The Last Brother

  • Nathacha Appanah (Translated from the French by Geoffrey Strachan)
  • Greywolf Press
  • 208 pp.

Adrift together in a sea of inhumanity: Appanah showcases a virtually unknown part of the Jewish experience during World War II.

Reviewed by Martha Toll

In the bleak winter of 1940-41, a small schooner carrying 1,584 Jewish men, women and children fled Nazi-occupied Austria, Czechoslovakia and Poland for Palestine, where the British authorities refused landing, detaining the boat during several weeks of storms. When the seas calmed, the British deported this desperate human cargo to Mauritius, a remote island in the Indian Ocean. There, the fugitive passengers were imprisoned as illegal immigrants for almost five years. Many perished before the survivors could finally enter Palestine.

This obscure slice of history from her native Mauritius provides the impetus for Nathacha Appanah’s The Last Brother. She weaves her novel around the relationship between Raj, a Mauritian boy whose life is riddled with tragedy, and David, a young Jew whose parents died in the ill-fated voyage.

Raj is the middle of three brothers. Weak and sickly, he must go to school because he is inadequate to work in the sugarcane fields. Vinod, his older brother, and Anil, the younger, are braver and stronger. One morning, the three boys are fetching drinking water when a sudden storm washes away Vinod and Anil, leaving Raj alone with his long-suffering mother and angry, alcoholic father.

When his father, a prison guard, beats Raj so badly that he requires hospitalization, the only care available is in the prison infirmary. There he meets David, a boy whose psychic pain mirrors his own. Before David, Raj had never heard of the war tearing apart the rest of the world. Appanah clearly intends for the island’s detachment from geopolitics to suggest Raj’s excruciating personal isolation.

Within the prison walls, the boys create a makeshift playground and find refuge from loneliness and despair. When Raj recovers and is forced to leave this temporary sanctuary, he returns to David at great peril. The rest of the story follows their heartbreaking trajectory of escape and capture, sickness and death.

Raj recounts this poignant story as an old man. His tone is one of profound regret — for his lost brothers, for his lost friend David, for the anguish of his mother, for his lost childhood.

Nature is a malignant force in the book. Extreme weather, from stultifying heat to raging typhoons, accounts for much destruction. Violent water brings death to both Raj and David’s family. Appanah uses vivid imagery to describe the verdant but dangerous landscape: “I knew when you had to swerve to avoid the big mango, slow down on the left near the almond, on account of the roots that would cunningly trip you, duck between the forked and broken branches of the eucalyptus, make a great leap, without pausing, without stopping to think, just beside the other mango, where the mangoes smelled of turpentine, because there was a hole there and beside the hole an anthill with great red ants that have shiny round bottoms, ones that give you giant blisters and excruciating bites.”

The descriptions are compelling, but Appanah can’t leave her images alone. Too often, she creates a metaphor from the lush landscape only to follow instantly with an explanation of its meaning. We may not mind that she makes clear that both boys’ names mean “king” in their native languages, but other such didactic statements compromise the reading experience. Possibly the translation diminishes the text as well, with words often repeated on the same page. A further limitation is the way Appanah foretells the outcome of events as soon as she has raised concerns, squandering the opportunity to prolong suspense.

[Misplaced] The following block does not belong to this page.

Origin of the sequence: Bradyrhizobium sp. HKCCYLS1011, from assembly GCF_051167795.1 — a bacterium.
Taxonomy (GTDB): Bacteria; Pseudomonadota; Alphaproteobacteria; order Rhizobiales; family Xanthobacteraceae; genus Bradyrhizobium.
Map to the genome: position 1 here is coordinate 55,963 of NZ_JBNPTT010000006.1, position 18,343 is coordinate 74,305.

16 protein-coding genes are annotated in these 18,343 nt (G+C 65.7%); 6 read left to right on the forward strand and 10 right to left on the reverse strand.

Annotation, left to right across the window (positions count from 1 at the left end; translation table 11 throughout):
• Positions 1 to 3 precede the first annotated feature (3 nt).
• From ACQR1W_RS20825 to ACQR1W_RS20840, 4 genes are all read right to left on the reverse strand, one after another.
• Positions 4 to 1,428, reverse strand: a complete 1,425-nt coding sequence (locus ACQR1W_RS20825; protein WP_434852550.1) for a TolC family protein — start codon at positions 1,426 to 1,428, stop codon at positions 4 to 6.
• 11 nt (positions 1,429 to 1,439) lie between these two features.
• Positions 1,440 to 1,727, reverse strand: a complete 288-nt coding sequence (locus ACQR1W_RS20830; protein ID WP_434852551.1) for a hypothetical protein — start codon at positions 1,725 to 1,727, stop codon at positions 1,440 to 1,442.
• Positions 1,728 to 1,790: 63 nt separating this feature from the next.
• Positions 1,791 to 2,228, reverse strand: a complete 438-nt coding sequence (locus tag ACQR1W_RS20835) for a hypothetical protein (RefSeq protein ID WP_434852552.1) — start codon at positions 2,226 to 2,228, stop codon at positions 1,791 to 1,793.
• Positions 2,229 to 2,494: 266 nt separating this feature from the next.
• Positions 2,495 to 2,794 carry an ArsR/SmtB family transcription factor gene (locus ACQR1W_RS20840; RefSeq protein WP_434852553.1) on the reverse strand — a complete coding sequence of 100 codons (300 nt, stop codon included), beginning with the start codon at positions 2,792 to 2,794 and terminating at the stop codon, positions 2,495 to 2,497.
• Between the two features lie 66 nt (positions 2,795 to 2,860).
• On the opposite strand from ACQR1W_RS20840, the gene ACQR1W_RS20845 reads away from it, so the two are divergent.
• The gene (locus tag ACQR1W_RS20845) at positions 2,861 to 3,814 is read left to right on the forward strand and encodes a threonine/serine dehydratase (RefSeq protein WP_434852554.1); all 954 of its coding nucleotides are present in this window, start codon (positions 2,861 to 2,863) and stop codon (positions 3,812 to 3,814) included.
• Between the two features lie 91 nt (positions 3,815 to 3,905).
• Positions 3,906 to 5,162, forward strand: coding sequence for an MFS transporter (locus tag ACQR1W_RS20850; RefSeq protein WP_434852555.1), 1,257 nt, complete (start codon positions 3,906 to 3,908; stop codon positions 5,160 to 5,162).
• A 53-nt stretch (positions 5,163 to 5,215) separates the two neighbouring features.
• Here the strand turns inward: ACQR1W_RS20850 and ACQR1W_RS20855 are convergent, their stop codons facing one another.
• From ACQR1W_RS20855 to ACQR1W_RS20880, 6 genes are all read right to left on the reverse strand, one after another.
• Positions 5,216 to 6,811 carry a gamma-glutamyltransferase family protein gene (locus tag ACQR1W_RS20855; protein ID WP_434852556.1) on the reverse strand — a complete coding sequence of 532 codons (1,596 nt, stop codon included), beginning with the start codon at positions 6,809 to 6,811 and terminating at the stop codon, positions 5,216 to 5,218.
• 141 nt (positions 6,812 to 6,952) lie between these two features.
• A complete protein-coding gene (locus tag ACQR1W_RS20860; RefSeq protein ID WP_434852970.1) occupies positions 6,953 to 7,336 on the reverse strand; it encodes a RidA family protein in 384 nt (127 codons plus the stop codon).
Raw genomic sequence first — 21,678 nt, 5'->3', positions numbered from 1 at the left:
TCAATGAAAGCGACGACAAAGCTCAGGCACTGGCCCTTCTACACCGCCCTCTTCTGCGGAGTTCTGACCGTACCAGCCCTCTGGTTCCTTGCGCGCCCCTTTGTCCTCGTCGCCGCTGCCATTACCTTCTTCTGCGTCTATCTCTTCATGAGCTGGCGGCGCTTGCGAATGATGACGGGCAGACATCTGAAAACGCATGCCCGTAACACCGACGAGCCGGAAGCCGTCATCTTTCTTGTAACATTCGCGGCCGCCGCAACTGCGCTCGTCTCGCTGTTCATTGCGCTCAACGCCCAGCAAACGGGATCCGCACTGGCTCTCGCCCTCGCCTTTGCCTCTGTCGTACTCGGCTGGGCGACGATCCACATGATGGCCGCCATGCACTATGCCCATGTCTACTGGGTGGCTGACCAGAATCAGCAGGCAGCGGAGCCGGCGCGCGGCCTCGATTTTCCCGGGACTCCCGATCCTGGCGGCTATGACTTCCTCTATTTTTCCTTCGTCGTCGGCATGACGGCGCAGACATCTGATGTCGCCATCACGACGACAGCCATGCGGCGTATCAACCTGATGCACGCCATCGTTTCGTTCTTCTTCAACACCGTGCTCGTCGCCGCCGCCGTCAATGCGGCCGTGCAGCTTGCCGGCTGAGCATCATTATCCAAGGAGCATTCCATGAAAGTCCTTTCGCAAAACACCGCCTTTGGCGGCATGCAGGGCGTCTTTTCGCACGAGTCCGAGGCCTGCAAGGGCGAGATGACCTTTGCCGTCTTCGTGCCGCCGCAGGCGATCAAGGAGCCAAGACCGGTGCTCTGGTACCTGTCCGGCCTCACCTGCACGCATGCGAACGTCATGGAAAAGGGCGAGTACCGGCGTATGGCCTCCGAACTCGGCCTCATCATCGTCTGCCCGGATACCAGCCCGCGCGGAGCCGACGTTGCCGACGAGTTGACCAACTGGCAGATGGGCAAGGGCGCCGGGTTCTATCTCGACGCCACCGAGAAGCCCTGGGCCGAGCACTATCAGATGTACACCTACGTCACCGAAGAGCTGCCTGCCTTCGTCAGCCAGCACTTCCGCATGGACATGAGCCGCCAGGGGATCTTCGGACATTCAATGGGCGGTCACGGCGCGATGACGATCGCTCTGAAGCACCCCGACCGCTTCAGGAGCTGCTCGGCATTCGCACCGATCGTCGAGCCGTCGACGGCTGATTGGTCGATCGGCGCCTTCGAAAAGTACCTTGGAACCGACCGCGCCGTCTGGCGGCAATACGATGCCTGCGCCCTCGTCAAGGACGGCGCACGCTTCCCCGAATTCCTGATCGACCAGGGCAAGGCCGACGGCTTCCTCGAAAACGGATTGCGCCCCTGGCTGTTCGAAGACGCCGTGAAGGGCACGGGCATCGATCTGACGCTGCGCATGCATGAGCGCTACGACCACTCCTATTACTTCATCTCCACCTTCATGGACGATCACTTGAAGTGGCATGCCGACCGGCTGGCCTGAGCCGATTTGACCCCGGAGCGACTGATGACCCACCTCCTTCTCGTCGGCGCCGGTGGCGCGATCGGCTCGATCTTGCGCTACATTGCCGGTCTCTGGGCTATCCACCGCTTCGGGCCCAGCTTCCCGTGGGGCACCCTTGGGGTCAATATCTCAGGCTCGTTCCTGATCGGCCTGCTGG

Perhaps it is unfair to compare The Last Brother with the works of such giants as Elie Wiesel, Primo Levi and André Schwarz Bart. These writers have achingly described the agony of survival — how to find meaning in a world when they were no more deserving to live than countless others who were gassed and shot. These writers possess the rare ability to transform searing personal experience into world-class literature.

Recently, authors without firsthand knowledge of the Holocaust have also made significant literary contributions. For example, Joseph Skibell completely re-imagines the Holocaust in his inspiring debut, A Blessing on the Moon. He tells the story of Chaim Skibelski, a peasant who remains stuck on earth after he is killed in a mass shooting. Chaim wanders through time trying to reconnect with his people. He is accompanied by his rabbi, who has taken on the body of a crow. The writing is poetic, light enough to swallow as myth or allegory, while simultaneously rich enough to carry the painful weight of history.

Appanah, however, dissipates the possibilities inherent in her story through weak writing. Her continual assertions of guilt and sadness could become powerful if only she would dramatize these emotions.

Nevertheless, Appanah reveals a forgotten inhumanity in the sea of inhumanities that was the Jewish experience during World War II. The Last Brother will find a place on the shelf beside those novels that bear witness to the far-reaching destruction of the Holocaust.

Martha Toll is executive director of the Butler Family Fund, a nationwide philanthropy focused on ending homelessness and the death penalty. She writes novels and has been featured as a book commentator on NPR.

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